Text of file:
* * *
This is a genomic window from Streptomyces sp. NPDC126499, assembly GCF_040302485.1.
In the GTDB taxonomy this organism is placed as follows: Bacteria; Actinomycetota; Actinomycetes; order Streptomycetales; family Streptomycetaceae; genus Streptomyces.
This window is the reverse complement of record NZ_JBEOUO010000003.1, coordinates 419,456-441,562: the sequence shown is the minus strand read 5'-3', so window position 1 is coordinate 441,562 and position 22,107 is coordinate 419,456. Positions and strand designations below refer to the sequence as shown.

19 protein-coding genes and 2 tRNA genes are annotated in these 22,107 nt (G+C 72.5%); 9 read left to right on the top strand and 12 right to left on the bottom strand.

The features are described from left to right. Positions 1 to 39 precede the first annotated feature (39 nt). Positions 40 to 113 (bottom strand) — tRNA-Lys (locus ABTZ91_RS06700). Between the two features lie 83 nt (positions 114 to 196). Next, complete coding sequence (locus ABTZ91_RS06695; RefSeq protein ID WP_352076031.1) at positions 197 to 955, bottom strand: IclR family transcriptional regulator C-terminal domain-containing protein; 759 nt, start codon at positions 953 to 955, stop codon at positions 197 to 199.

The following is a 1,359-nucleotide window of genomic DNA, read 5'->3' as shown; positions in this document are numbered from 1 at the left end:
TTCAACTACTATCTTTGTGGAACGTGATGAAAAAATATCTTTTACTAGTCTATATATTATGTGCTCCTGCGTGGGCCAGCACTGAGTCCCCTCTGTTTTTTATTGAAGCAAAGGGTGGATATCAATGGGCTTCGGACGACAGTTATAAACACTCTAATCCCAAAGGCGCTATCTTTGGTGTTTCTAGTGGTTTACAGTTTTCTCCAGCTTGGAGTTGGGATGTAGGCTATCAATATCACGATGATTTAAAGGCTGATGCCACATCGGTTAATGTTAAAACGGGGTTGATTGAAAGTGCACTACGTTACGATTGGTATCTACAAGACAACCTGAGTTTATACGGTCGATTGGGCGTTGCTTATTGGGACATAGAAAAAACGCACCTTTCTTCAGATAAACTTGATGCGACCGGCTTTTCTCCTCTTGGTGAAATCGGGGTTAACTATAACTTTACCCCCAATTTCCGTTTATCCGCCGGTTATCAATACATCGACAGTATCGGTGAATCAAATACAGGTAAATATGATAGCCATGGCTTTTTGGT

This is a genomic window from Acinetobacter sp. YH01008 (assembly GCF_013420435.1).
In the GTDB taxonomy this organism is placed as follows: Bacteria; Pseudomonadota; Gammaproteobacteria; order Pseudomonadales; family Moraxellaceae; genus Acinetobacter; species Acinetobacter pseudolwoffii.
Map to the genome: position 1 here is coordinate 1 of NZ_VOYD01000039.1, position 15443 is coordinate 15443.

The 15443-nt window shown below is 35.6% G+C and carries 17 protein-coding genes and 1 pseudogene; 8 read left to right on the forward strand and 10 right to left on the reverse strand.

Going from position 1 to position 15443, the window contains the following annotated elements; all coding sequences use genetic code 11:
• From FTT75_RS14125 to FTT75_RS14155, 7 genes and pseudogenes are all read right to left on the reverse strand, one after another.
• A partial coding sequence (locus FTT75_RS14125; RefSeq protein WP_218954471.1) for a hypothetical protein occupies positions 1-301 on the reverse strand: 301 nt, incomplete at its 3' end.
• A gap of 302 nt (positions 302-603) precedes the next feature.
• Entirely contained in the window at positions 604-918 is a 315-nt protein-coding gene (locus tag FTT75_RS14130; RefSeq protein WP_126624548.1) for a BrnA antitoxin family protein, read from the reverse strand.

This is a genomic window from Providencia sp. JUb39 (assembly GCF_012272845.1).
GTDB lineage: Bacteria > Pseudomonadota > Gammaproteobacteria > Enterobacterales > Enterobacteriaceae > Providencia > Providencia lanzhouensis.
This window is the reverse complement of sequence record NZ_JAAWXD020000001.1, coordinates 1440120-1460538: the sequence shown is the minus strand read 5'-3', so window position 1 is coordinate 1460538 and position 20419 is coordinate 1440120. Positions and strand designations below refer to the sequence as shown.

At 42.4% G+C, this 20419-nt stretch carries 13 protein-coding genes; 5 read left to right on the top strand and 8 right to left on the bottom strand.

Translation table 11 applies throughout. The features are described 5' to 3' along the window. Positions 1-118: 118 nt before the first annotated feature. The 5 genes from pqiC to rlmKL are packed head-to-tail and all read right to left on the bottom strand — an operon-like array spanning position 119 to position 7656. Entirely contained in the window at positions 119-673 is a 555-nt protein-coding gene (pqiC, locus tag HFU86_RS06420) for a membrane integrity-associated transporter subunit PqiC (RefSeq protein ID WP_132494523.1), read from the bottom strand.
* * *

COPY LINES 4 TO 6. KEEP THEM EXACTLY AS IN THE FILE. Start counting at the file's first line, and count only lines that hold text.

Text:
19 protein-coding genes and 2 tRNA genes are annotated in these 22,107 nt (G+C 72.5%); 9 read left to right on the top strand and 12 right to left on the bottom strand.

The features are described from left to right. Positions 1 to 39 precede the first annotated feature (39 nt). Positions 40 to 113 (bottom strand) — tRNA-Lys (locus ABTZ91_RS06700). Between the two features lie 83 nt (positions 114 to 196). Next, complete coding sequence (locus ABTZ91_RS06695; RefSeq protein ID WP_352076031.1) at positions 197 to 955, bottom strand: IclR family transcriptional regulator C-terminal domain-containing protein; 759 nt, start codon at positions 953 to 955, stop codon at positions 197 to 199.

The following is a 1,359-nucleotide window of genomic DNA, read 5'->3' as shown; positions in this document are numbered from 1 at the left end: